Reflections from Microsoft women innovating in cloud hardware

Cloud Hardware Women

Each year as March rolls around, Women’s History Month presents us with meaningful chances to reflect and revel in the inspirational and unlimited ways in which women throughout society, both past and present, have shaped communities, businesses, and the world. At Microsoft’s Silicon Valley Campus, you don’t need to look far encounter inspirational women who are making their mark on technology in their unique ways and pushing the bounds of what’s possible.

The Azure Hardware Systems and Infrastructure group is one such team comprised of women building next-generation server hardware and systems for Microsoft. We sat down with six of these women to learn more about their personal career inflection points, and the experiences and relationships that have helped them thrive as female technologists responsible for the future of the Microsoft Cloud.

Get to know these pioneering women and watch the videos below to learn more about their career inspirations, highlights, and advice for thriving authentically at work without limits.

Padma Parthasarathy, Partner Design Verification Engineer


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On diversifying career experience and finding your niche

“You need to be able to move around to find your niche Don’t settle [on] whatever you take up first [as the one thing that’s] going to define you. [If] you start as a designer, start in architecture, start in verification, start in like physical design, whatever it is – try to look for opportunities to try out everything before you find your niche… there are so many ideas and you never know which one is going to click for you, but it’s really important to find what you enjoy and what is the niche… what you bring to the table is very important.” —Padma Parthasarathy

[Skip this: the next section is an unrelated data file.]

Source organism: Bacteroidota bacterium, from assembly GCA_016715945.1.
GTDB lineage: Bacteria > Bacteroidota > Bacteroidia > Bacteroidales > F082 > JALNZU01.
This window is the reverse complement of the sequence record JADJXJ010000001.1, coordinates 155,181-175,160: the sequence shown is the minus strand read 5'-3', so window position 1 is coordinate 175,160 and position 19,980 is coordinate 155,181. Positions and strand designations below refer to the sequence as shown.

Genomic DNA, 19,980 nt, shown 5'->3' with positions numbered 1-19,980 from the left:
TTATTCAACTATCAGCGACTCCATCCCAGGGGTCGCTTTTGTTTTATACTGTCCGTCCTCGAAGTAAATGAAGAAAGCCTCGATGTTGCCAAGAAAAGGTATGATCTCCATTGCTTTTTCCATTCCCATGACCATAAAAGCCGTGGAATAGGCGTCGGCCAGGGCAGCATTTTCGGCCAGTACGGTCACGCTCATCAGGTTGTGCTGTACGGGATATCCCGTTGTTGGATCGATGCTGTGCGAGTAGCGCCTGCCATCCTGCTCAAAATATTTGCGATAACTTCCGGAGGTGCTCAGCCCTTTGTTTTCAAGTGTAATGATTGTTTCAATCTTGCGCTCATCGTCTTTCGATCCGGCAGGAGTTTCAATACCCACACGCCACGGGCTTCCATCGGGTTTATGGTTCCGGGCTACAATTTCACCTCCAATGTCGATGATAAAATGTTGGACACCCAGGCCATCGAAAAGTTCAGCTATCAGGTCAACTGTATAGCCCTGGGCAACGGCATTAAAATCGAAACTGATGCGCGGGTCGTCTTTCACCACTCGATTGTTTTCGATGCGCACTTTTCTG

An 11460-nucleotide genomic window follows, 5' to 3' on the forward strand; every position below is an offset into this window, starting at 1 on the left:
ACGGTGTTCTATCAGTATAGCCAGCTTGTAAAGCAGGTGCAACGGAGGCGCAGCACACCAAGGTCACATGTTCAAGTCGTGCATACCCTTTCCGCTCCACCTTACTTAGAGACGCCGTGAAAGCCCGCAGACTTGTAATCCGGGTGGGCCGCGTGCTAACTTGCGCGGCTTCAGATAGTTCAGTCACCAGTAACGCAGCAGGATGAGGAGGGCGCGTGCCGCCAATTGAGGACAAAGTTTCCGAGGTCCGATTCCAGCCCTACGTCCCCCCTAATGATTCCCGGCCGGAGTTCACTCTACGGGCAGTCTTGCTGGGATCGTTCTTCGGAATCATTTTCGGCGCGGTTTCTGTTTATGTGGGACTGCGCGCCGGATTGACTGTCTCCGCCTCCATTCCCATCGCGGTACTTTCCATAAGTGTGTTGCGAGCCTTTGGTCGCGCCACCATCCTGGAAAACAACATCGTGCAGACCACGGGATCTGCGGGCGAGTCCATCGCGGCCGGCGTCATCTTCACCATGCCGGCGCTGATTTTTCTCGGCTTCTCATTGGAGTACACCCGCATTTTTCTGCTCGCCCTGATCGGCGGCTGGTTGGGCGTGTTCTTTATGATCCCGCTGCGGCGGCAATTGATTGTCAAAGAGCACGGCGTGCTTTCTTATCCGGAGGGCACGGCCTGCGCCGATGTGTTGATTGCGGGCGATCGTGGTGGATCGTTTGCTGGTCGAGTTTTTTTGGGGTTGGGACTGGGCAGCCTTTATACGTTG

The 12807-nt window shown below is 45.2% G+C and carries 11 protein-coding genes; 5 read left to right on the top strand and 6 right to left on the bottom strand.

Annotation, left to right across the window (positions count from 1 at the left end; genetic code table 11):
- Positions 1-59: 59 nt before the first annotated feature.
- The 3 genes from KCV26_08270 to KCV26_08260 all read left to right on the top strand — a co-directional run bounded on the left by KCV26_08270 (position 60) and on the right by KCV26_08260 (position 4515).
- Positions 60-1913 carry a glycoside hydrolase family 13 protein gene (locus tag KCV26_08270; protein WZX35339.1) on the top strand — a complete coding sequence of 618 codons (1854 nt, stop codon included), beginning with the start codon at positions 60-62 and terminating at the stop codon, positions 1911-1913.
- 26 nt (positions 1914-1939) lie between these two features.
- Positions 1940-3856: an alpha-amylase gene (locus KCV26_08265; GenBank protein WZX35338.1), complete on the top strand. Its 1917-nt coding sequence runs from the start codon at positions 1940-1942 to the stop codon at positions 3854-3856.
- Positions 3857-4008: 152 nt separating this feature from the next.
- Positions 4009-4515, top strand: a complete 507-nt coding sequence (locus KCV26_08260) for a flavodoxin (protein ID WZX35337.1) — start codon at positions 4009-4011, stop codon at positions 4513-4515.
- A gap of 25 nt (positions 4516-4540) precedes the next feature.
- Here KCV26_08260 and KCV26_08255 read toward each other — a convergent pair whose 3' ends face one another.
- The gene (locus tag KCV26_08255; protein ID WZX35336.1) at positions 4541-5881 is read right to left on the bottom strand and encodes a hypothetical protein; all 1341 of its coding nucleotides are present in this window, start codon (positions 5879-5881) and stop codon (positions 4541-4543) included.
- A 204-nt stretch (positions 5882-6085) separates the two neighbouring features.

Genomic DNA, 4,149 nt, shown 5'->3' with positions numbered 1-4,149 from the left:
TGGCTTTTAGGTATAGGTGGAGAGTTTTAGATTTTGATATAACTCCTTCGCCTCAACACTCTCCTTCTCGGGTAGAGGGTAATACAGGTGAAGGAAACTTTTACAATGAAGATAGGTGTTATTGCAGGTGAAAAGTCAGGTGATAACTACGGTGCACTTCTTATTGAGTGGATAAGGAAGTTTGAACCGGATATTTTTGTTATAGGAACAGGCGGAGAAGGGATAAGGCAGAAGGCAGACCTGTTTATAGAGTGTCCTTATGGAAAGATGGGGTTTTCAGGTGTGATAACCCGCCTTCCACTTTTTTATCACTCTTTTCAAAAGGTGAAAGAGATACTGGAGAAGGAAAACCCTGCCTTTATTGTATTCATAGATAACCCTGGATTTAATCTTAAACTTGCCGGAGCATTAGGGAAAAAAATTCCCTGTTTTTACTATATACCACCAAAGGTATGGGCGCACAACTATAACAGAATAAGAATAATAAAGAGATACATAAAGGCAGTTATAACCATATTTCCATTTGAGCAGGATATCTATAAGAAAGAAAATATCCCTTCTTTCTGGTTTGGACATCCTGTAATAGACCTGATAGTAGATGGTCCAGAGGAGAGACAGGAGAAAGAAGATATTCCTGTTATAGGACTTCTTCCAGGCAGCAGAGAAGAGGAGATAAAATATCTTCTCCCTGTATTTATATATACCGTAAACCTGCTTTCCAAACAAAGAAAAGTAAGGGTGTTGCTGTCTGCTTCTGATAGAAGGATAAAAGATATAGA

Judith Aarts, Director of Engineer Services and Lab Management


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On playing a dual role as a woman technologist and mother

“I have a daughter who’s 16, who is [thankfully] interested in STEM. I wanted to at least share, and I think that’s my responsibility as a mother, as a woman, as an engineer to be able to share what an exciting sector this could be.” —Judith Aarts

Sukhadha Viswanathan, Senior IC Hardware Engineer


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On receiving support and allyship from colleagues

“I’m very early in my career and you know, what I’ve seen at Microsoft is [that] each and every team member, they are ready to help you. They are equally smart. You can learn from them, and they are also [ready to help you help you] excel in your job.” —Sukhadha Viswanathan

Pranami Bhattacharya, Senior Software Engineer


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On advice to women pursuing careers in technology

“There’s nothing to be afraid of [with] dreaming big, because today you might think that you’re shooting [for] a lot, but tomorrow [those dreams] will become real. My personal motto is, “don’t be afraid to really shoot high or dream big, because you are the person who can actually make those dreams real.” —Pranami Bhattacharya

Swati Mehta, Senior Principal Scientist


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On motherhood shaping their career

“I would say that one point if I had to think back to my career was six years ago when my daughter was born. She had a hard time with me coming back to work and literally she would cry every day. And to me, it was very hard to leave her back home. While I questioned whether I should be working or not, I also took that as an opportunity [to ask], can my work mean more, or as Marie Kondo likes to say, [can it] bring you joy? So I went to my manager and I said, ‘I need to do more – it needs to mean more than it did before’.” —Swati Mehta

Sharayu Kulkarni, Senior Hardware Engineer


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On growing through Microsoft’s learning culture

“The best part I like about being in the Azure org is the work culture here is ‘learn, learn, fail fast and [be] adaptive”. With that, you don’t have any fear of failure. You can be more creative and very open about your ideas, and it is easy to implement them and enjoy your work not thinking too much about the consequences or your impression on others.” —Sharayu Kulkarni


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